In general, continuity and regularity of activity are necessary before a venture can be considered a trade or business. Thus, ventures did not rise to the level of a “trade or business” where the taxpayer’s efforts were “irregular and sporadic” as an inventor, where the sale of insider information by an investment firm’s employee was involved, where the taxpayers were not actively involved in the operation of a night club and restaurant, where securities trading was not conducted with sufficient frequency to constitute a trade or business, and where an attorney was not involved in law practice sufficient to be a trade or business, to mention a few of the numerous cases litigated under I.R.C. § 162. On the other hand, the U.S. Supreme Court held in Commissioner v. Groetzinger that “constant and large-scale effort” by the taxpayer in a gambling activity (60 to 80 hours per week, 48 weeks per year) was considered a trade or business. Basically, what is a “trade or business” is a facts and circumstances question as pointed out in Commissioner v. Groetzinger.
It should be noted that “material participation” was added to the statutory authority for self-employment income in the context of landlord-tenant relationships in 1956. That concept could be relevant in the context of a husband and wife farming operation if the relationship is characterized as a landlord-tenant relationship.
Characterization as a partnership
If a husband and wife farming operation is properly characterized as a partnership, as has been asserted in some audits over the issue of self-employment tax liability of spouses, there is authority that all general partners in a general partnership have self-employment tax liability. As stated in Norwood v. Commissioner, “It is undisputed that petitioner’s interest. . . was a general partnership interest. Accordingly, his distributive share of the partnership’s trade or business income is, subject to the imitations of section 1402(b), subject to the taxes imposed by section 1401 on self-employment income.”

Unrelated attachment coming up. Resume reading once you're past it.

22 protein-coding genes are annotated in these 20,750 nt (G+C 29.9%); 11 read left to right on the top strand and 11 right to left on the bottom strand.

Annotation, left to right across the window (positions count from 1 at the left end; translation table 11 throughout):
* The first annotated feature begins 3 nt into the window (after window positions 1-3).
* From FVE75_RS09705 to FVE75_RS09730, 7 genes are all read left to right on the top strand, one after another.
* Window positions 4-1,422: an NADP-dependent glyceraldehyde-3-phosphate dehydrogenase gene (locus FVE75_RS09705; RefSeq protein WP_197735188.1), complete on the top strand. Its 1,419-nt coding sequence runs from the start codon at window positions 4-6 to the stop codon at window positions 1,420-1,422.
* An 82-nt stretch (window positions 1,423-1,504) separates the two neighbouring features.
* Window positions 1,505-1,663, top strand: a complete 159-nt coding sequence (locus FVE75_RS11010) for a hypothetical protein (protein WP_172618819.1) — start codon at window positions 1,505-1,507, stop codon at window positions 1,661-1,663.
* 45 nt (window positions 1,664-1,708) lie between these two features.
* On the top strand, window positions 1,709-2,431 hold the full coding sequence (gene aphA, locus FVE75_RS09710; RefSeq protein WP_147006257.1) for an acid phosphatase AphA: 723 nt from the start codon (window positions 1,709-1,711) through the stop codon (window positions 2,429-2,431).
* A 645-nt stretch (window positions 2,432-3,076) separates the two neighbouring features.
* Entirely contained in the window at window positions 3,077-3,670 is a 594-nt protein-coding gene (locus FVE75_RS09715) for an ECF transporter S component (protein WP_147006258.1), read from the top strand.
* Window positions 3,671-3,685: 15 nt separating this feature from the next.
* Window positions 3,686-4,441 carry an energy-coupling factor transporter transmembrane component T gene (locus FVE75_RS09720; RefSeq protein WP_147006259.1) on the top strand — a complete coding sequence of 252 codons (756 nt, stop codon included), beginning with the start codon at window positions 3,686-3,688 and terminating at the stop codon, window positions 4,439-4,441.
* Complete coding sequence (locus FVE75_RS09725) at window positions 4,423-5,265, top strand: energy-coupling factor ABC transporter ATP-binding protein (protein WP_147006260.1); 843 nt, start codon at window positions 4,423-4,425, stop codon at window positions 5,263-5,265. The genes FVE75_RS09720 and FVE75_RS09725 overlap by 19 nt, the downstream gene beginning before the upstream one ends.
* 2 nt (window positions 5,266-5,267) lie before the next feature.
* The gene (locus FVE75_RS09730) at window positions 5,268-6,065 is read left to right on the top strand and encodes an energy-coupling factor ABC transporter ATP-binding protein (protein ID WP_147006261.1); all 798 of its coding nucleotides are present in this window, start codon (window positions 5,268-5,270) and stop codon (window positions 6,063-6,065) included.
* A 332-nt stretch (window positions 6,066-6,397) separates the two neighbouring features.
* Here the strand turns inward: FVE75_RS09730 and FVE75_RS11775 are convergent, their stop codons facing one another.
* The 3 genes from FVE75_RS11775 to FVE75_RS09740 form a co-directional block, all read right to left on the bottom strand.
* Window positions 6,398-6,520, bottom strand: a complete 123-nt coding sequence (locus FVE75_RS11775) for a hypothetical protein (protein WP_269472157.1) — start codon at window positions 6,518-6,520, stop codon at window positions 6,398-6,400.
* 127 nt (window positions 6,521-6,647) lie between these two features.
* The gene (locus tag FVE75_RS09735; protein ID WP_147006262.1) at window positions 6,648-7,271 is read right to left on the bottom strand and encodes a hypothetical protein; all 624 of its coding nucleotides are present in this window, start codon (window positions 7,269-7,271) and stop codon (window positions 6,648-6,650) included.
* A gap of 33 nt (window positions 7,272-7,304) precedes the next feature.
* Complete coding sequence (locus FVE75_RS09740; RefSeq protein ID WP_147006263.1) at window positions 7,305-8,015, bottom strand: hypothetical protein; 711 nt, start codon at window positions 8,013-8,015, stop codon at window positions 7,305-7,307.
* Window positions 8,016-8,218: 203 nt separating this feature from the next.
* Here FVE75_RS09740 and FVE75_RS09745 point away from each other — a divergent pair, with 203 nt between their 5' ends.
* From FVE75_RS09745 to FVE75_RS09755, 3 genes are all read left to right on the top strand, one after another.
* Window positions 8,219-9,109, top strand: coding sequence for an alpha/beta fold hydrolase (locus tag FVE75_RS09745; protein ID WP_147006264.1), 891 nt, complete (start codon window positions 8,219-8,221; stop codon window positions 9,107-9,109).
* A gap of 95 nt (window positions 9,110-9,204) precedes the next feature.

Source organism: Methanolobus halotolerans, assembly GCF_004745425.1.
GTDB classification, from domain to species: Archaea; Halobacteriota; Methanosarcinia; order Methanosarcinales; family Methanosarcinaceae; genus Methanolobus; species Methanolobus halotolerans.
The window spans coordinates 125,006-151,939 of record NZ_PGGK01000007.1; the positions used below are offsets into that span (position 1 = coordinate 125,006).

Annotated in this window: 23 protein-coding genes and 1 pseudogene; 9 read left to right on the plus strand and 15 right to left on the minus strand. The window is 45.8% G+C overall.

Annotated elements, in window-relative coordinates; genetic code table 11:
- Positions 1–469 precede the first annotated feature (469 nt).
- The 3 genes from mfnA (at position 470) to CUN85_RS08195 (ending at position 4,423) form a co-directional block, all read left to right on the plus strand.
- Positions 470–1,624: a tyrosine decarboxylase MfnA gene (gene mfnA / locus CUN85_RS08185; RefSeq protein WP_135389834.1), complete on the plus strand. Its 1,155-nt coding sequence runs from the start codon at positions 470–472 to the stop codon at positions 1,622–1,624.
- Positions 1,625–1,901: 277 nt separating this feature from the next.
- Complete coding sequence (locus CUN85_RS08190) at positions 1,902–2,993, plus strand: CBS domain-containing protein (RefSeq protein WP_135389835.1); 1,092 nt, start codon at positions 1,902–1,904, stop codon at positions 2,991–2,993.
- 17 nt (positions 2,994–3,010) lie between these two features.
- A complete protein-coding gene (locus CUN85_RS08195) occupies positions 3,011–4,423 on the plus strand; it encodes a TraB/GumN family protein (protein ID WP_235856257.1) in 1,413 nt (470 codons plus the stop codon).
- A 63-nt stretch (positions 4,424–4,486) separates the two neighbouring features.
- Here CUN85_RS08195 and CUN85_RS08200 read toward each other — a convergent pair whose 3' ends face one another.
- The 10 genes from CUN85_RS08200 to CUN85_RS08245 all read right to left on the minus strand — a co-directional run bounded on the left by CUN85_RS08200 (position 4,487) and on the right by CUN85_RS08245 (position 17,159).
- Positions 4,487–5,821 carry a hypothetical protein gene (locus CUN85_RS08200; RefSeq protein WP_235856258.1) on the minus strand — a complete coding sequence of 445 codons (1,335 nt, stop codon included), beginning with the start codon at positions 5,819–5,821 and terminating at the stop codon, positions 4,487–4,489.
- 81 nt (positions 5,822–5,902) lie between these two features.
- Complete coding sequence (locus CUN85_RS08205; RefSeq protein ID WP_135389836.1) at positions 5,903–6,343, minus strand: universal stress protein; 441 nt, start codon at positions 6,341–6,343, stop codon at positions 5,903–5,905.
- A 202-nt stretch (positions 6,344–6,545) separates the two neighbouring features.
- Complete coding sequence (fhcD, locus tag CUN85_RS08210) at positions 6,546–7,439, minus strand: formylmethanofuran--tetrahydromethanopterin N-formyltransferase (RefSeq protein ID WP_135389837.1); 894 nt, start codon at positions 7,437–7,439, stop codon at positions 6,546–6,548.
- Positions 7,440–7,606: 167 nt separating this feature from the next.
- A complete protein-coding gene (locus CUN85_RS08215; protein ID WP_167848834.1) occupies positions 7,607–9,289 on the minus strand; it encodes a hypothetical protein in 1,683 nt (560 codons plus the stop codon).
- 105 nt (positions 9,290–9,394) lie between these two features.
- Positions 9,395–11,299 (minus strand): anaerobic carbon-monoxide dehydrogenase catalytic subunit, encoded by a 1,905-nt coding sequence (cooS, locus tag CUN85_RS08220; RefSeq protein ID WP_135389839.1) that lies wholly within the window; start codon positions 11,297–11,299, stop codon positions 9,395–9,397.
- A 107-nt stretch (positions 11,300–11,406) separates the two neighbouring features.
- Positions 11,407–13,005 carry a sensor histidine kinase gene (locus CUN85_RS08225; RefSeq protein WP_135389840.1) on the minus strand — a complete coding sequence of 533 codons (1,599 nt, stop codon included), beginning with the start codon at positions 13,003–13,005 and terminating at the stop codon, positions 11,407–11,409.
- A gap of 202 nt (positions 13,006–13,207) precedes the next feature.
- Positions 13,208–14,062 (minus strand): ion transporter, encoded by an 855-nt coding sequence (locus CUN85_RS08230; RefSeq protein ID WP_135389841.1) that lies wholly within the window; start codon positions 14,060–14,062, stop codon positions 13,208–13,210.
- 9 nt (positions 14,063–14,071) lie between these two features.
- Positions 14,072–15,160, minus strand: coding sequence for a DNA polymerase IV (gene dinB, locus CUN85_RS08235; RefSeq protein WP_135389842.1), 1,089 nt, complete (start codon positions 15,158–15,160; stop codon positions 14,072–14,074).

The key question, of course, is whether a husband and wife carrying on a farming operation with the wife involved only to the extent of being “actively engaged in the farming operation” for purposes of eligibility for farm program payments, are a partnership. Although courts in a few states have held that husband-wife partnerships are recognized even if the formalities of partnership organization are not in evidence, the Uniform Partnership Act defines a partnership as an association of two or more persons to carry on as co-owners a business for profit. The sharing of gross returns does not, in itself, establish a partnership. However, receipt of a share of the profits is prima facie evidence of partnership existence.
If the spouse receiving farm program payments under the “actively engaged in farming” test receives only a portion of the government payments, that does not indicate a sharing of net income and, therefore, is not indicative of a partnership.
Electing out of partnership status
A provision has been available for several years to allow the members of an unincorporated organization to elect not to be treated as a partnership. However, that election only applies to organizations “... availed of for investment purposes only and not for the active conduct of a business. Therefore, that provision is of little help to a husband and wife facing an assertion that the spouse has self-employment income as a general partner in a general partnership for receiving farm program payments.